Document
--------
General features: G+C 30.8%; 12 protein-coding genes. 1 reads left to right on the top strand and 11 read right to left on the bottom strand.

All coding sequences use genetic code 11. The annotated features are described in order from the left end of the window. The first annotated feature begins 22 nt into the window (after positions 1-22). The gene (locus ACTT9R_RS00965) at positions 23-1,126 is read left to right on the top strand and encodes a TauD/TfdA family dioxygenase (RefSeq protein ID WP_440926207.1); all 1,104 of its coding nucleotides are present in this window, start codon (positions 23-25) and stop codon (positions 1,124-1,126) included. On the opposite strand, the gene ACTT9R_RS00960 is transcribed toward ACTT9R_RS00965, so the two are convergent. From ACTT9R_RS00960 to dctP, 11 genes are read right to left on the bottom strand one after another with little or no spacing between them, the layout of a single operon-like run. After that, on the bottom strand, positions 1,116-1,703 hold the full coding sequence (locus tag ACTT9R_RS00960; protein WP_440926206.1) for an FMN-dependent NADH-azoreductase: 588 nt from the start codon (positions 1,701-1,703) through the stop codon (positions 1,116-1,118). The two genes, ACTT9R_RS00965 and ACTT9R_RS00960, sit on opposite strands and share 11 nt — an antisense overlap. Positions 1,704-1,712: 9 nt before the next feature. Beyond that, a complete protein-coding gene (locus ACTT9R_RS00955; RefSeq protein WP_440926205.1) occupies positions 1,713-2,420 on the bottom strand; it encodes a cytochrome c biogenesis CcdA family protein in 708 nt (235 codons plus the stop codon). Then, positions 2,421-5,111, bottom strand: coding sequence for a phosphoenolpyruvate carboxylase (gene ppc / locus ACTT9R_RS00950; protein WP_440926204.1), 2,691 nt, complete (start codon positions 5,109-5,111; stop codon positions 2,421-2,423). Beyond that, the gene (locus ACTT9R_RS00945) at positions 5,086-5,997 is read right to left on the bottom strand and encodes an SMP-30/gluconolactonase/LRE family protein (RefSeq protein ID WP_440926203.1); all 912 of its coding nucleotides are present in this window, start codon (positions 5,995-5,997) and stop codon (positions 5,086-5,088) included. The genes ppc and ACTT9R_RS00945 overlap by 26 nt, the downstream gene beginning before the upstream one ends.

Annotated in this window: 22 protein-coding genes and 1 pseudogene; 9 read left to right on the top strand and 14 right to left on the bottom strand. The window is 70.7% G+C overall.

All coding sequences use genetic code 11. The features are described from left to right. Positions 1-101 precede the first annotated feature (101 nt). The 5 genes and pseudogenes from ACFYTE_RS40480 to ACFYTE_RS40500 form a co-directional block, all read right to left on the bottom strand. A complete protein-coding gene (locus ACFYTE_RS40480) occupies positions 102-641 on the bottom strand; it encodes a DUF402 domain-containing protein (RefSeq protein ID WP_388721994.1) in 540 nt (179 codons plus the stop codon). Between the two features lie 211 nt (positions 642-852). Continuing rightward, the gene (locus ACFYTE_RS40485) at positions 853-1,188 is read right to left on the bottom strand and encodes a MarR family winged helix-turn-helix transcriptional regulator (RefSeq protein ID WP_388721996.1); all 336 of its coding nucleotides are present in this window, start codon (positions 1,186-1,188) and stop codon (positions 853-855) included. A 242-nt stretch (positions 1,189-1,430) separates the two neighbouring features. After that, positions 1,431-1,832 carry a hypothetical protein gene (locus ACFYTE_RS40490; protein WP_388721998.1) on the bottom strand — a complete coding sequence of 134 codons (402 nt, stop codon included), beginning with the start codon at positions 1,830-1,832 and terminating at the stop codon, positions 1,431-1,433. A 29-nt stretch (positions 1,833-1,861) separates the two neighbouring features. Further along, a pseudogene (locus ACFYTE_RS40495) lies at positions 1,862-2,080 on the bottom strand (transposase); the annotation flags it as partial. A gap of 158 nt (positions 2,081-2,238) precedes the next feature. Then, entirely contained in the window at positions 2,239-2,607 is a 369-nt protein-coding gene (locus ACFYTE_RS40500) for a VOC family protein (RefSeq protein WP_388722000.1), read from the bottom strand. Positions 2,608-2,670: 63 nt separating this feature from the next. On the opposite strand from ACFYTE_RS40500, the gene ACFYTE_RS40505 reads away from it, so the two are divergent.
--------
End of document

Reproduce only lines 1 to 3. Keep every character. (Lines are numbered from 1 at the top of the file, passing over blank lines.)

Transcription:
General features: G+C 30.8%; 12 protein-coding genes. 1 reads left to right on the top strand and 11 read right to left on the bottom strand.

All coding sequences use genetic code 11. The annotated features are described in order from the left end of the window. The first annotated feature begins 22 nt into the window (after positions 1-22). The gene (locus ACTT9R_RS00965) at positions 23-1,126 is read left to right on the top strand and encodes a TauD/TfdA family dioxygenase (RefSeq protein ID WP_440926207.1); all 1,104 of its coding nucleotides are present in this window, start codon (positions 23-25) and stop codon (positions 1,124-1,126) included. On the opposite strand, the gene ACTT9R_RS00960 is transcribed toward ACTT9R_RS00965, so the two are convergent. From ACTT9R_RS00960 to dctP, 11 genes are read right to left on the bottom strand one after another with little or no spacing between them, the layout of a single operon-like run. After that, on the bottom strand, positions 1,116-1,703 hold the full coding sequence (locus tag ACTT9R_RS00960; protein WP_440926206.1) for an FMN-dependent NADH-azoreductase: 588 nt from the start codon (positions 1,701-1,703) through the stop codon (positions 1,116-1,118). The two genes, ACTT9R_RS00965 and ACTT9R_RS00960, sit on opposite strands and share 11 nt — an antisense overlap. Positions 1,704-1,712: 9 nt before the next feature. Beyond that, a complete protein-coding gene (locus ACTT9R_RS00955; RefSeq protein WP_440926205.1) occupies positions 1,713-2,420 on the bottom strand; it encodes a cytochrome c biogenesis CcdA family protein in 708 nt (235 codons plus the stop codon). Then, positions 2,421-5,111, bottom strand: coding sequence for a phosphoenolpyruvate carboxylase (gene ppc / locus ACTT9R_RS00950; protein WP_440926204.1), 2,691 nt, complete (start codon positions 5,109-5,111; stop codon positions 2,421-2,423). Beyond that, the gene (locus ACTT9R_RS00945) at positions 5,086-5,997 is read right to left on the bottom strand and encodes an SMP-30/gluconolactonase/LRE family protein (RefSeq protein ID WP_440926203.1); all 912 of its coding nucleotides are present in this window, start codon (positions 5,995-5,997) and stop codon (positions 5,086-5,088) included. The genes ppc and ACTT9R_RS00945 overlap by 26 nt, the downstream gene beginning before the upstream one ends.

Annotated in this window: 22 protein-coding genes and 1 pseudogene; 9 read left to right on the top strand and 14 right to left on the bottom strand. The window is 70.7% G+C overall.